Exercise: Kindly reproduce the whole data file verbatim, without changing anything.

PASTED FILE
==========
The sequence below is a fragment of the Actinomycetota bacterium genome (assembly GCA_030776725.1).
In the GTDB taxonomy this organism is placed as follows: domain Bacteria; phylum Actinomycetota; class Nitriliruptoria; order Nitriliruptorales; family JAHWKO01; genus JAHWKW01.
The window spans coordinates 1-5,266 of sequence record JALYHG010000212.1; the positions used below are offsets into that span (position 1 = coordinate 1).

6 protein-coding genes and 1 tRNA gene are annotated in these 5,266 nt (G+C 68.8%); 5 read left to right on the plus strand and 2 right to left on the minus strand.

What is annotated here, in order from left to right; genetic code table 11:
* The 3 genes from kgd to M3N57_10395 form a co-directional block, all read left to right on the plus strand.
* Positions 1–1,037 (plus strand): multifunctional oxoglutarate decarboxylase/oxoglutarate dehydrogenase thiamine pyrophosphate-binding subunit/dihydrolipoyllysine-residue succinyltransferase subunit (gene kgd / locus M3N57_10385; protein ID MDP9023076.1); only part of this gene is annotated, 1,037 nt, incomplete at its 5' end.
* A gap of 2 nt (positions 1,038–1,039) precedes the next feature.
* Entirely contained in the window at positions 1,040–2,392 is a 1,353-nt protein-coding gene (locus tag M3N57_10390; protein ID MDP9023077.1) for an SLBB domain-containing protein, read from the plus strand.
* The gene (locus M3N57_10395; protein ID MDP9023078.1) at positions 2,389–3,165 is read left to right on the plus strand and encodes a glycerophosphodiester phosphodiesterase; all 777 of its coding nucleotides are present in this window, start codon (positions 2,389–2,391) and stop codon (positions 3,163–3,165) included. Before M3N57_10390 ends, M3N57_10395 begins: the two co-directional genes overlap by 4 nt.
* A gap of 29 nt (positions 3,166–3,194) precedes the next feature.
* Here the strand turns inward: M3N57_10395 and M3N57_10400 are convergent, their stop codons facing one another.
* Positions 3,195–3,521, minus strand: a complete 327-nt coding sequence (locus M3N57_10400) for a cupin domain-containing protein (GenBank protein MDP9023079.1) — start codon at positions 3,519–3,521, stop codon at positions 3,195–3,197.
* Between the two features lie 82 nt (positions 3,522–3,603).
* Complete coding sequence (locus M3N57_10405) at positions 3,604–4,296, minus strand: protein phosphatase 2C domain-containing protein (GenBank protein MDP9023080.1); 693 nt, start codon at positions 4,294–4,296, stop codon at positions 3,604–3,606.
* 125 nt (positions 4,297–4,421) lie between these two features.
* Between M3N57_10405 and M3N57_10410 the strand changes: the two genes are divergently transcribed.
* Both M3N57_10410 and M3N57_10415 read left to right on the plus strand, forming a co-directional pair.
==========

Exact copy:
The sequence below is a fragment of the Actinomycetota bacterium genome (assembly GCA_030776725.1).
In the GTDB taxonomy this organism is placed as follows: domain Bacteria; phylum Actinomycetota; class Nitriliruptoria; order Nitriliruptorales; family JAHWKO01; genus JAHWKW01.
The window spans coordinates 1-5,266 of sequence record JALYHG010000212.1; the positions used below are offsets into that span (position 1 = coordinate 1).

6 protein-coding genes and 1 tRNA gene are annotated in these 5,266 nt (G+C 68.8%); 5 read left to right on the plus strand and 2 right to left on the minus strand.

What is annotated here, in order from left to right; genetic code table 11:
* The 3 genes from kgd to M3N57_10395 form a co-directional block, all read left to right on the plus strand.
* Positions 1–1,037 (plus strand): multifunctional oxoglutarate decarboxylase/oxoglutarate dehydrogenase thiamine pyrophosphate-binding subunit/dihydrolipoyllysine-residue succinyltransferase subunit (gene kgd / locus M3N57_10385; protein ID MDP9023076.1); only part of this gene is annotated, 1,037 nt, incomplete at its 5' end.
* A gap of 2 nt (positions 1,038–1,039) precedes the next feature.
* Entirely contained in the window at positions 1,040–2,392 is a 1,353-nt protein-coding gene (locus tag M3N57_10390; protein ID MDP9023077.1) for an SLBB domain-containing protein, read from the plus strand.
* The gene (locus M3N57_10395; protein ID MDP9023078.1) at positions 2,389–3,165 is read left to right on the plus strand and encodes a glycerophosphodiester phosphodiesterase; all 777 of its coding nucleotides are present in this window, start codon (positions 2,389–2,391) and stop codon (positions 3,163–3,165) included. Before M3N57_10390 ends, M3N57_10395 begins: the two co-directional genes overlap by 4 nt.
* A gap of 29 nt (positions 3,166–3,194) precedes the next feature.
* Here the strand turns inward: M3N57_10395 and M3N57_10400 are convergent, their stop codons facing one another.
* Positions 3,195–3,521, minus strand: a complete 327-nt coding sequence (locus M3N57_10400) for a cupin domain-containing protein (GenBank protein MDP9023079.1) — start codon at positions 3,519–3,521, stop codon at positions 3,195–3,197.
* Between the two features lie 82 nt (positions 3,522–3,603).
* Complete coding sequence (locus M3N57_10405) at positions 3,604–4,296, minus strand: protein phosphatase 2C domain-containing protein (GenBank protein MDP9023080.1); 693 nt, start codon at positions 4,294–4,296, stop codon at positions 3,604–3,606.
* 125 nt (positions 4,297–4,421) lie between these two features.
* Between M3N57_10405 and M3N57_10410 the strand changes: the two genes are divergently transcribed.
* Both M3N57_10410 and M3N57_10415 read left to right on the plus strand, forming a co-directional pair.